Time to Break Up the European Union?

For the past couple of years, the American Monetary Association (AMA) has found much to be concerned about with the state of the United States dollar and economy. While we're not letting the Obama administration off the hook for doing either its evil or incompetent best to wreck America, it seems that there might be a currency across the Atlantic taking it even harder on the chin right now: the euro.

Struggling countries like Greece and Spain stumble along at nearly 20% unemployment, while their stronger counterparts in the union, Germany, for example, have to be getting a bit fed up with their weak sisters. It shouldn't surprise anyone to think that the possibility of disbanding this economic organization hasn't crossed a few leaders' mind. There are two major schools of thought when it comes to the idea that abandoning the European Union is actually a wise move towards strength.

A British think-tank has already held a public contest soliciting the best method to manage a controlled breakup of the European Union. Entrants were shortlisted to five finalists, one of which, Jonathan Tepper, sums up his formula with three Ds: depart, default, devalue. His thinking is that the weak countries who have been targeted for multiple bailouts already be allowed out of the union, where they can default, devalue their currency, restructure their bonds, and try to get back on track.

The idea of devaluation, which used to be a common economic strategy to European countries in financial straits, is off the table because everyone operates on the same currency now. It's like there is one big country for currency purposes but many smaller ones when it comes to culture and economies. In the old days, a country like Greece would devalue its currency to reduce the cost of what it owed in debt.

Devaluation simply means to make a currency worth less when compared to other currencies, especially those to which it owes money. This works in the short term by stimulating exports and reducing the value of debt payments – makes them cheaper. A currency devaluation creates more expensive imports, thus slowing international commerce and keeping more money at home. As we mentioned, though, when both debtor and credi

tor nations have the same currency, devaluation is impossible UNLESS Greece drops out of the Euro Zone and adopts its own currency again.

Of course, some economists think this path would be disastrous anyway, that implementing an “austerity” policy during times of recession only worsens a financial crisis. On the other side of the spectrum you have the recent American approach, known as a stimulus but more commonly called a bailout, which doesn't seem to be working all that well either.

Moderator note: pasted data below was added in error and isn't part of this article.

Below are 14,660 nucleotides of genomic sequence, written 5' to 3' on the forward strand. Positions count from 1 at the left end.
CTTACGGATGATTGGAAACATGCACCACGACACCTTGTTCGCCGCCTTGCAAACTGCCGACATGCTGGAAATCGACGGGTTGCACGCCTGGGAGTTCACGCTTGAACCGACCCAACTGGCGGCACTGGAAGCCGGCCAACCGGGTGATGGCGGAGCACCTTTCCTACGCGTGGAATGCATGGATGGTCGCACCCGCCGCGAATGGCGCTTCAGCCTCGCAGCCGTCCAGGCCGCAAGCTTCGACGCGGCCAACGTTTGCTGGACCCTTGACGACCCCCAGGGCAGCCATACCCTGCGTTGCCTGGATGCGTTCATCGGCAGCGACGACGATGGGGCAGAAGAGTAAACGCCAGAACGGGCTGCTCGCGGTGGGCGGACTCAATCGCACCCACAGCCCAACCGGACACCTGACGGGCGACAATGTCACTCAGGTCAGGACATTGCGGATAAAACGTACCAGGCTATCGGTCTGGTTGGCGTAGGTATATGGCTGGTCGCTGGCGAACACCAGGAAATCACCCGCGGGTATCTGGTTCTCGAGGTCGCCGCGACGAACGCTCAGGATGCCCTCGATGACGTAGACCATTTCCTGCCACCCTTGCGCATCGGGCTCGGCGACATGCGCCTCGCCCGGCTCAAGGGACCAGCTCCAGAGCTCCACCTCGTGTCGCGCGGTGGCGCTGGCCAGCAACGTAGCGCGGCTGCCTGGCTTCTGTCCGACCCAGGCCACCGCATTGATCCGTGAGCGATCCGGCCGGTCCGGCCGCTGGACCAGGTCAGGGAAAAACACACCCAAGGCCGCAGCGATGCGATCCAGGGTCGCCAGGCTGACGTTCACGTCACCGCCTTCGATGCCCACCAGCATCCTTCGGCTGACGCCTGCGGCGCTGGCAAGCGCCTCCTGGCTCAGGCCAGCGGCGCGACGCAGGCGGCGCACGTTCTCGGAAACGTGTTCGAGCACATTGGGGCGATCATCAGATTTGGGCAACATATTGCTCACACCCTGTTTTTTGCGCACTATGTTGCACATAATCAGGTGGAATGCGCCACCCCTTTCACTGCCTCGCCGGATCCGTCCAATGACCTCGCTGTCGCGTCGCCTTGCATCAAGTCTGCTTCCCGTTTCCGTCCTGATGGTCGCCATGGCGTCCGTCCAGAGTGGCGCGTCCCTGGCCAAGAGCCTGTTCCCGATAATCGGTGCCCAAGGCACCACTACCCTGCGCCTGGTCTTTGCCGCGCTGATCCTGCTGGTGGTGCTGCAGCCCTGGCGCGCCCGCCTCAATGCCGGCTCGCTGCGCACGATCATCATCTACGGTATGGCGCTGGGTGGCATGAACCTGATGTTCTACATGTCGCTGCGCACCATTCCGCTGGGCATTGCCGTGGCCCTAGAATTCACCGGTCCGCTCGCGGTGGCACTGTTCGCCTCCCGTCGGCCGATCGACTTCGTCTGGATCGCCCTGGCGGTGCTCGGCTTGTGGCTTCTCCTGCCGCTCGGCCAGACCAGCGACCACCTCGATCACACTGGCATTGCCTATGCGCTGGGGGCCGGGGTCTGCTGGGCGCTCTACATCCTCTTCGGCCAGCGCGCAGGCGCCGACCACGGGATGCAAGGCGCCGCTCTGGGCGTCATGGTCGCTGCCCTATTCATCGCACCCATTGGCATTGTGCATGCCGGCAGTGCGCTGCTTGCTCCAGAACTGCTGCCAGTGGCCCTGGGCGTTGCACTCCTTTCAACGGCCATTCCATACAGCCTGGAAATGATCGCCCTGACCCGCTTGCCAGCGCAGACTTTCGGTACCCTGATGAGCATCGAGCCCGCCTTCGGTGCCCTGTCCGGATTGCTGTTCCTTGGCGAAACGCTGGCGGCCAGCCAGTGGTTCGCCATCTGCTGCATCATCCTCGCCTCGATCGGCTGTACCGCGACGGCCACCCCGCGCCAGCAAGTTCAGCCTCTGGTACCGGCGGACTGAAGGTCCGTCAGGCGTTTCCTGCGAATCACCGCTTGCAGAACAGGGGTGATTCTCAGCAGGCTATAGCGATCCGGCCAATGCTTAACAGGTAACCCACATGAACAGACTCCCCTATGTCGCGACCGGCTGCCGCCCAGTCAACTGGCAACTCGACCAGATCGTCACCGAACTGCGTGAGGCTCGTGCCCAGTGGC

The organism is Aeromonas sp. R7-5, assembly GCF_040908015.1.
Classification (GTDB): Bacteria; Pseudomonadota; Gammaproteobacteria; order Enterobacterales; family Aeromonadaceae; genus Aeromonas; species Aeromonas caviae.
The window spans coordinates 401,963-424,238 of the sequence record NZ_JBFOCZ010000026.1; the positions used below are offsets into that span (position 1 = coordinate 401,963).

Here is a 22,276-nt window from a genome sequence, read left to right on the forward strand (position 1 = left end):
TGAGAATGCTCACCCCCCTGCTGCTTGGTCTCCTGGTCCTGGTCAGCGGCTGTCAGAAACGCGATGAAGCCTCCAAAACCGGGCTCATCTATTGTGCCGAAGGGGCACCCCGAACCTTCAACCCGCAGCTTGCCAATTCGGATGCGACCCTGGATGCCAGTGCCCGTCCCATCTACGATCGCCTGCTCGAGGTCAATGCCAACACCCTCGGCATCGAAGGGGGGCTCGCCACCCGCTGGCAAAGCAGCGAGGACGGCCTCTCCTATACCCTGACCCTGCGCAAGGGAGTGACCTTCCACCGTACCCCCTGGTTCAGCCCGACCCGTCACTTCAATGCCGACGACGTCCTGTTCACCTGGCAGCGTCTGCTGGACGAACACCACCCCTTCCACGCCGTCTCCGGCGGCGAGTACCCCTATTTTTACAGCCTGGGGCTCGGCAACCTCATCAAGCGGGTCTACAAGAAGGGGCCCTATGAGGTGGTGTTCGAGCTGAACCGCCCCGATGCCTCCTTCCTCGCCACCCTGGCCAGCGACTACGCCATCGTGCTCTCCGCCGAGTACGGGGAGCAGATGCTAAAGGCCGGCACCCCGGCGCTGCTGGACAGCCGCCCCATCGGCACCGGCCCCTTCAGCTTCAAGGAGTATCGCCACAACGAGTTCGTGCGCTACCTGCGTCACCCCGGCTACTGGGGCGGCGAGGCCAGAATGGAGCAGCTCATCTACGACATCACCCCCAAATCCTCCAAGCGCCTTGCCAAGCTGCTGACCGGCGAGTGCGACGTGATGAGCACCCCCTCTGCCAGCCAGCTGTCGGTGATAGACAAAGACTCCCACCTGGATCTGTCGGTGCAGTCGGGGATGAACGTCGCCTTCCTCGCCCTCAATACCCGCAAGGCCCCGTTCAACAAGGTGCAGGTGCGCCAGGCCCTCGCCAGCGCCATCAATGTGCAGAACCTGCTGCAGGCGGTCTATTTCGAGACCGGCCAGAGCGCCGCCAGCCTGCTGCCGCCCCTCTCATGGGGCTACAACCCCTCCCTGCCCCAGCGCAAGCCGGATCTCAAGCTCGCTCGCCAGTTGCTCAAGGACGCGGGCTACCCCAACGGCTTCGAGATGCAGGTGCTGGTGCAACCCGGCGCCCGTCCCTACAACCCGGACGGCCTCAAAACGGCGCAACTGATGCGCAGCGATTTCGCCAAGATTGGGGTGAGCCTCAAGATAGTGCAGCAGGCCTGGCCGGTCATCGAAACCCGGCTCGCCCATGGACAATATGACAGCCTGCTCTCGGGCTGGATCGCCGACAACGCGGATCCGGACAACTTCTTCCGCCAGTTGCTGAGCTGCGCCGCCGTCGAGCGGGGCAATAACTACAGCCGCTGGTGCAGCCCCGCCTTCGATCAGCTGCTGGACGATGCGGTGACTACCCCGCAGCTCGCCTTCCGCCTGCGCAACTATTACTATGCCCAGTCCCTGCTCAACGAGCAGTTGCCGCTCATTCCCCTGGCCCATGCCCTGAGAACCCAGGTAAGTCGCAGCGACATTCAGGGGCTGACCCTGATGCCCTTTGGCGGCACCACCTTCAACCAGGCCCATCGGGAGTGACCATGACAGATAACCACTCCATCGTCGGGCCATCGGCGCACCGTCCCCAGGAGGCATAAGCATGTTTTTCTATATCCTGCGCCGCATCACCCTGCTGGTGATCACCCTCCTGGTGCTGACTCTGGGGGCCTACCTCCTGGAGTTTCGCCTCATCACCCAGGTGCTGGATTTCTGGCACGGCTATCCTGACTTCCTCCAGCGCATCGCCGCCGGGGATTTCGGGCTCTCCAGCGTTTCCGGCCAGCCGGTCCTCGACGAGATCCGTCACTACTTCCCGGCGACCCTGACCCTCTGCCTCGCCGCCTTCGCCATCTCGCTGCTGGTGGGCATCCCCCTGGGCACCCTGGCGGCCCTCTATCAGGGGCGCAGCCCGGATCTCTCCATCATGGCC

The big problem, no matter which economic school of thought you embrace, is that too much debt is crippling. Try living beyond your means on credit in your personal life and see how that works. Fine for while, but when it bites, it bites hard.

Another idea for the European Union breakup is for the stronger currencies to get out, effectively cutting the rope to the anchors which will almost certainly drag them down. The trouble with that is the potential chaos into which the entire world could be thrown, with bankruptcies and legal nightmares springing up immediately, especially for any individuals or organizations involved in cross-border activity. Assets and liabilities would suddenly change in value. One estimate is that there is about thirty trillion euros worth of this kind of exposure.

This fear of financial and economic chaos on an unimaginable scale is what holds European leaders' hand for now. Throw in the desire to not so easily abandon the euro project which had been in the works for decades after World War II. Despite much antagonism towards Greece, the rest of the union chose to hold their collective nose and bailout the sinking country again, believing the alternative of having a country leave the euro to be catastrophic.

Ultimately, it may not be economic concerns that break up the European Union, but rather politics. Any single creditor, of the 17 members involved, might eventually grow tired of propping up a debtor state, or refuse to accept the loss of sovereignty in trying to save the currency. Politics, pure and simple, could be the eventual instigator of the meltdown and leaders' would be wise to plan for the breakup when it comes. A smart general prepares for a war he sees coming a mile away, and sensible heads in the union should get ready for divorce.

The American Monetary Association

Flickr / BlatantWorld.com

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